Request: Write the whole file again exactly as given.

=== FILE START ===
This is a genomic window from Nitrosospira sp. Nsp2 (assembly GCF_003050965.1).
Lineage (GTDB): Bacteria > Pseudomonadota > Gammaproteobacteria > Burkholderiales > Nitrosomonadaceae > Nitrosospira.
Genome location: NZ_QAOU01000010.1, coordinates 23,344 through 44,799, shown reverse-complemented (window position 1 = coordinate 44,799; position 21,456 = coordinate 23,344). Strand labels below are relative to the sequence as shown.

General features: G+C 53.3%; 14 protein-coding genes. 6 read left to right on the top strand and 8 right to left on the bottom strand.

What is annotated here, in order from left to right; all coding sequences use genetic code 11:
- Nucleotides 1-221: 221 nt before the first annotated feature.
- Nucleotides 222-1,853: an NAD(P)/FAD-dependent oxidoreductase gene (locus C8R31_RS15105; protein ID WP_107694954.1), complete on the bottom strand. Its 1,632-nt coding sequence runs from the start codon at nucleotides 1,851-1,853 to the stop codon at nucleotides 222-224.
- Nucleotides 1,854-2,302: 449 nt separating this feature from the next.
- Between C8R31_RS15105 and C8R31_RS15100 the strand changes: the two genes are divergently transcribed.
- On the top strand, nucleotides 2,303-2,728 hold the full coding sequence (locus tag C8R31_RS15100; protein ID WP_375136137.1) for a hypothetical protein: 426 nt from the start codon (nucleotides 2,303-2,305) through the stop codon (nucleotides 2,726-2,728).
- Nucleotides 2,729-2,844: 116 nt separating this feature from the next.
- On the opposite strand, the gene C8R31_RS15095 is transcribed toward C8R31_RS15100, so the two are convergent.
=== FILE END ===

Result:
This is a genomic window from Nitrosospira sp. Nsp2 (assembly GCF_003050965.1).
Lineage (GTDB): Bacteria > Pseudomonadota > Gammaproteobacteria > Burkholderiales > Nitrosomonadaceae > Nitrosospira.
Genome location: NZ_QAOU01000010.1, coordinates 23,344 through 44,799, shown reverse-complemented (window position 1 = coordinate 44,799; position 21,456 = coordinate 23,344). Strand labels below are relative to the sequence as shown.

General features: G+C 53.3%; 14 protein-coding genes. 6 read left to right on the top strand and 8 right to left on the bottom strand.

What is annotated here, in order from left to right; all coding sequences use genetic code 11:
- Nucleotides 1-221: 221 nt before the first annotated feature.
- Nucleotides 222-1,853: an NAD(P)/FAD-dependent oxidoreductase gene (locus C8R31_RS15105; protein ID WP_107694954.1), complete on the bottom strand. Its 1,632-nt coding sequence runs from the start codon at nucleotides 1,851-1,853 to the stop codon at nucleotides 222-224.
- Nucleotides 1,854-2,302: 449 nt separating this feature from the next.
- Between C8R31_RS15105 and C8R31_RS15100 the strand changes: the two genes are divergently transcribed.
- On the top strand, nucleotides 2,303-2,728 hold the full coding sequence (locus tag C8R31_RS15100; protein ID WP_375136137.1) for a hypothetical protein: 426 nt from the start codon (nucleotides 2,303-2,305) through the stop codon (nucleotides 2,726-2,728).
- Nucleotides 2,729-2,844: 116 nt separating this feature from the next.
- On the opposite strand, the gene C8R31_RS15095 is transcribed toward C8R31_RS15100, so the two are convergent.